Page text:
This is worth reading and most certainly worth thinking about. Like Chris said, this exercise of State Power brings into sharp focus that there is much still to be fought for. The raid was wrong and by reblogging Chris’ post I guess I am signalling my agreement with what he said and adding my voice to what is hopefully a growing number of people speaking up.
The US DHS website describes how it came into existence:
‘Eleven days after the September 11, 2001, terrorist attacks, Pennsylvania Governor Tom Ridge was appointed as the first Director of the Office of Homeland Security in the White House. The office oversaw and coordinated a comprehensive national strategy to safeguard the country against terrorism and respond to any future attacks.
‘With the passage of the Homeland Security Act by Congress in November 2002, the Department of Homeland Security formally came into being as a stand-alone, Cabinet-level department to further coordinate and unify national homeland security efforts, opening its doors on March 1, 2003.’
In recent days, you could be forgiven for thinking that ‘the terrorists’ have changed tactics. Bombs for dildos, atrocities for blow jobs, and random attacks for an overnight ‘boyfriend experience’. One day, you’re plotting how to kill ‘the infidels’ and the next you’re popping on a new…
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I have been so wrapped up in Clearing and preparing for the new academic year that I missed a recent Guardian article about the National Student Satisfaction Survey (NSS) completely until it appeared in my Facebook timeline. The article claims that the Survey should be abolished before it does any more harm. I couldn’t agree more.
The NSS is one of my pet hates (I have many), one of those utterly stupid games we feel we must play in HE. The articles captures its uselessness for actually telling us anything well. I won’t add to that here but I do want to reflect on how the NSS and all that comes with it plays out for me. The NSS is a game, unfortunately it is a game with high stakes with the results heavily influencing university rankings and rankings heavily influencing student recruitment and with student recruitment heavily influencing the institution’s bottom line… You get the drift. Just leaving students to complete the survey, or not, as they wish is thus a risky strategy. Students must be encouraged to complete it, cajoled or bribed into completing it or, dare I say it, forced into completing it. We didn’t force anyone to complete the survey here – at least not that I am aware of but the university offered prizes/discounts etc when certain completion rate thresholds were reached.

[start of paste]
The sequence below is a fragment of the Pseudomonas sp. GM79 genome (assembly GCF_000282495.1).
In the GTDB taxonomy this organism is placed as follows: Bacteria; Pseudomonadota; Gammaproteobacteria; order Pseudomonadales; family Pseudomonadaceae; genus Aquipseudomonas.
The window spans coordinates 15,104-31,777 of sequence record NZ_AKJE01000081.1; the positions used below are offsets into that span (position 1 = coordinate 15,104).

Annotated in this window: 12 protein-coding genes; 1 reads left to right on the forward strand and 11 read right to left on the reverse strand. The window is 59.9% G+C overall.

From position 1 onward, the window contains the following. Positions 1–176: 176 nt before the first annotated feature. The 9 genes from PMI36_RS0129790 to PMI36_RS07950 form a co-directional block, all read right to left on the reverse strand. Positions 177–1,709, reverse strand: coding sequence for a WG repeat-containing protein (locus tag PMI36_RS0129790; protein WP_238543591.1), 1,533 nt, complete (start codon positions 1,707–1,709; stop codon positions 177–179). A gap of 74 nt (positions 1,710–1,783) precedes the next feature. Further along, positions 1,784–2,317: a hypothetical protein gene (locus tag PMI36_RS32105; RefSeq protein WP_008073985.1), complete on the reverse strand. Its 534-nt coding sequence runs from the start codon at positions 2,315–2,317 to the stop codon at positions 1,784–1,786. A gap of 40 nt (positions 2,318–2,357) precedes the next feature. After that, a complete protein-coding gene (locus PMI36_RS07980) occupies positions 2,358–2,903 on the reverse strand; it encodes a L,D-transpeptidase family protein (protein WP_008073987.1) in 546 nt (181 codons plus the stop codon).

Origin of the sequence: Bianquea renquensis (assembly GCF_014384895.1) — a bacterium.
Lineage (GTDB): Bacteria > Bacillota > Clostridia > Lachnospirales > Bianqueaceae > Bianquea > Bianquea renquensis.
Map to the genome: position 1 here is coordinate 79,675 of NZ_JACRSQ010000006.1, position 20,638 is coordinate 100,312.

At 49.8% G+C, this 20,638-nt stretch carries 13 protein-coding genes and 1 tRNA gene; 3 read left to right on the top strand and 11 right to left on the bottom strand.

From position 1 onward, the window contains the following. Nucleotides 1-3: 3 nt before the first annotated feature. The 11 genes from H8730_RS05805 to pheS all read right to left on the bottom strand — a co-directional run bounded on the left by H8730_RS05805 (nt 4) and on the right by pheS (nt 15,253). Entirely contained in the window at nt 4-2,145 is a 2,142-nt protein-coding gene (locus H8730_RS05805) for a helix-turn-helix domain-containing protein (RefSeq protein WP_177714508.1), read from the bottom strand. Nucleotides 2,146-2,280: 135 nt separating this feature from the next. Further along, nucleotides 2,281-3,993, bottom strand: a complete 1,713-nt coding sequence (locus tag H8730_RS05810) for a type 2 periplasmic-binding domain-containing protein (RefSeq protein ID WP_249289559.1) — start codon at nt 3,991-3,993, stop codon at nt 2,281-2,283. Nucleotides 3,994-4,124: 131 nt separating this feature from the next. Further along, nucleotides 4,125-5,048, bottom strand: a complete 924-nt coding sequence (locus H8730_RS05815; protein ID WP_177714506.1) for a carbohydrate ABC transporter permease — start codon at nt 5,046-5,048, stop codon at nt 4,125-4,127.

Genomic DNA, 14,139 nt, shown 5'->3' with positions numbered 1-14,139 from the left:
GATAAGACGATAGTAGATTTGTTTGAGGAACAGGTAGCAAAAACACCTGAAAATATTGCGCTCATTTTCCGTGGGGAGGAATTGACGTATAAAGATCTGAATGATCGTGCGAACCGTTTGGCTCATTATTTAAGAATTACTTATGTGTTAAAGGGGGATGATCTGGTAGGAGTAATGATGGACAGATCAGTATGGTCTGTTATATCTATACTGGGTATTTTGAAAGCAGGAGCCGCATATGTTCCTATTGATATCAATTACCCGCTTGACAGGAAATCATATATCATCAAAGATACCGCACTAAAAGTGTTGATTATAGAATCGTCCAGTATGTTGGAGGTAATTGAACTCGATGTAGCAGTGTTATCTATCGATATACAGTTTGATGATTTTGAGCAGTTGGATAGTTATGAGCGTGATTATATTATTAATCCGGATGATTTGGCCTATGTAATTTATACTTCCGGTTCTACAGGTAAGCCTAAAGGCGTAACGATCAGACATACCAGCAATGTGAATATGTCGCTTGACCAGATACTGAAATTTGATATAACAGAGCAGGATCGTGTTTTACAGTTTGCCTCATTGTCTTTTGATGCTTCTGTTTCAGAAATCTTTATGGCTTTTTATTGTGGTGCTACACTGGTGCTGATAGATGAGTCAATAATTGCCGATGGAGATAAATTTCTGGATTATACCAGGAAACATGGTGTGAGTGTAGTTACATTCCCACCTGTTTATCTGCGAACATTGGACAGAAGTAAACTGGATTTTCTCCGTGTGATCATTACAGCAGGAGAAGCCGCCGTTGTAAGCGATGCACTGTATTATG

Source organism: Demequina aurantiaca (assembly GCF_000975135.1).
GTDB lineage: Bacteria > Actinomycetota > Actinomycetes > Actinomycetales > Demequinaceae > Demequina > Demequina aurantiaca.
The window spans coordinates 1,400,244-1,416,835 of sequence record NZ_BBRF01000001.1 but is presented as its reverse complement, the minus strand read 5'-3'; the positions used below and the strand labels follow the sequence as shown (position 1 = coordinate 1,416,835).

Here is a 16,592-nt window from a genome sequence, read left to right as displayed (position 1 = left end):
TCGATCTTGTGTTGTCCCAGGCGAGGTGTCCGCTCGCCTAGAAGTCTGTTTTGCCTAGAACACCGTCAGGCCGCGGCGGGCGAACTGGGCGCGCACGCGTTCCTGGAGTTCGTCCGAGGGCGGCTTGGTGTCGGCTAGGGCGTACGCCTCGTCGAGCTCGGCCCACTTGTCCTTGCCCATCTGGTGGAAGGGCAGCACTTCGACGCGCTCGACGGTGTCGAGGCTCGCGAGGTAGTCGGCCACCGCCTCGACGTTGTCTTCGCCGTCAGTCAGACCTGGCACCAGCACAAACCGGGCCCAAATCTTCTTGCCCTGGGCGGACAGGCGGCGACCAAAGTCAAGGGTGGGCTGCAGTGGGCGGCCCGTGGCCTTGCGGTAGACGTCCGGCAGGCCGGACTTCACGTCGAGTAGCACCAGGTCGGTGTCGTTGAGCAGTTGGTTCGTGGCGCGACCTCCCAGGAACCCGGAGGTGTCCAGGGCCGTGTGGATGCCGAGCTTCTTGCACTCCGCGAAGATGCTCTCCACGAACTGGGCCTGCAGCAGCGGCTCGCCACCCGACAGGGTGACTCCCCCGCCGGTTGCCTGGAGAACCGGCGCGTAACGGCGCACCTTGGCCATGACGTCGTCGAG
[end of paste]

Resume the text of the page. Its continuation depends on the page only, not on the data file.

Of course completion is not enough – we need positive scores. The survey is a ranking tool, not a tool through which universities genuinely seek feedback from students. So how do you ensure your students give you the ‘right’ score? Well I would argue you don’t. You let them get on with it and if they mark you down you should have a think about it – they may have a point, they may not! But that’s not how it works in HE anymore. We are constantly asked to think about student satisfaction. What can we do to enhance it, what can we do to make sure we get high scores in the NSS? These are entirely the wrong questions to ask in education. Education is not about being satisfied. Higher education is about learning to cope with uncertainty, about being pushed out of your comfort zone and to your intellectual limits, it’s about confronting your own prejudices and ideals, it’s about thinking deeply and critically about everything you thought you knew. That is a lot of things but it probably isn’t ‘satisfaction’ – particularly if you find it difficult.
I am all for seeking and listening to student feedback and students’ views. I am open to having some really challenging debates with students about what they want from their higher education. I will challenge their views and expect them to challenge mine but I don’t pay much attention to the NSS. It doesn’t tell me anything about how to make our programmes better or how to engage students. It doesn’t tell me how to be a better teacher or how to help students learn. The higher the scores go and the less variation there is, the more depressed I get. There are so many things wrong with higher education at the moment, programmes and universities vary so much, it is absurd to think that the scores across the sector could genuinely vary so little. So the results tell me this: – we are teaching our students to tick boxes in a stupid game that tells us nothing. That’s not why I’m an academic, don’t know about you.